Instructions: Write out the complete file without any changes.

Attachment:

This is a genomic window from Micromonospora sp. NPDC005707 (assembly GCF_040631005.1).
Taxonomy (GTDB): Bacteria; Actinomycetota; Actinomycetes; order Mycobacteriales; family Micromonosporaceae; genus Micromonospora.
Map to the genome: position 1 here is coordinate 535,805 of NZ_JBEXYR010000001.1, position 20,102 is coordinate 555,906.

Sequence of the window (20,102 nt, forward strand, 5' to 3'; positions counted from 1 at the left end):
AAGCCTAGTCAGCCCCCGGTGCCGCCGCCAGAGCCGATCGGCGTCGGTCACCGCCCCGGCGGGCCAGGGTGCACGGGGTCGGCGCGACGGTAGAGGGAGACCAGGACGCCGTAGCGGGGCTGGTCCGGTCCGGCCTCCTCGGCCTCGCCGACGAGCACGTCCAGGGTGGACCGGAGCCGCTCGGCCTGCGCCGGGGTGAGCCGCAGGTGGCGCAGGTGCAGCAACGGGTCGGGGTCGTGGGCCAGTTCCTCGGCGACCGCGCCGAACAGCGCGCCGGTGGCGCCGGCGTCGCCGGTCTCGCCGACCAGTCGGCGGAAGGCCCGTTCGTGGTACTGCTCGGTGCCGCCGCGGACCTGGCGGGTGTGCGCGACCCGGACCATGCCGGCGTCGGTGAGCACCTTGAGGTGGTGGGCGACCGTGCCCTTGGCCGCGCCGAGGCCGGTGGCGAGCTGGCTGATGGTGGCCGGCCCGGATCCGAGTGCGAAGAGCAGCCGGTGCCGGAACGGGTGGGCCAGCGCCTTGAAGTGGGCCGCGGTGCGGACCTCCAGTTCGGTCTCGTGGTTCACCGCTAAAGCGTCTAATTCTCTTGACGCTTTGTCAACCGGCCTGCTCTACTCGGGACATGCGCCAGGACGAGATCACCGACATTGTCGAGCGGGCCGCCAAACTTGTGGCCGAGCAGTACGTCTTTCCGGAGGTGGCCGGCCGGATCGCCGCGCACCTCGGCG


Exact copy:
This is a genomic window from Micromonospora sp. NPDC005707 (assembly GCF_040631005.1).
Taxonomy (GTDB): Bacteria; Actinomycetota; Actinomycetes; order Mycobacteriales; family Micromonosporaceae; genus Micromonospora.
Map to the genome: position 1 here is coordinate 535,805 of NZ_JBEXYR010000001.1, position 20,102 is coordinate 555,906.

Sequence of the window (20,102 nt, forward strand, 5' to 3'; positions counted from 1 at the left end):
AAGCCTAGTCAGCCCCCGGTGCCGCCGCCAGAGCCGATCGGCGTCGGTCACCGCCCCGGCGGGCCAGGGTGCACGGGGTCGGCGCGACGGTAGAGGGAGACCAGGACGCCGTAGCGGGGCTGGTCCGGTCCGGCCTCCTCGGCCTCGCCGACGAGCACGTCCAGGGTGGACCGGAGCCGCTCGGCCTGCGCCGGGGTGAGCCGCAGGTGGCGCAGGTGCAGCAACGGGTCGGGGTCGTGGGCCAGTTCCTCGGCGACCGCGCCGAACAGCGCGCCGGTGGCGCCGGCGTCGCCGGTCTCGCCGACCAGTCGGCGGAAGGCCCGTTCGTGGTACTGCTCGGTGCCGCCGCGGACCTGGCGGGTGTGCGCGACCCGGACCATGCCGGCGTCGGTGAGCACCTTGAGGTGGTGGGCGACCGTGCCCTTGGCCGCGCCGAGGCCGGTGGCGAGCTGGCTGATGGTGGCCGGCCCGGATCCGAGTGCGAAGAGCAGCCGGTGCCGGAACGGGTGGGCCAGCGCCTTGAAGTGGGCCGCGGTGCGGACCTCCAGTTCGGTCTCGTGGTTCACCGCTAAAGCGTCTAATTCTCTTGACGCTTTGTCAACCGGCCTGCTCTACTCGGGACATGCGCCAGGACGAGATCACCGACATTGTCGAGCGGGCCGCCAAACTTGTGGCCGAGCAGTACGTCTTTCCGGAGGTGGCCGGCCGGATCGCCGCGCACCTCGGCG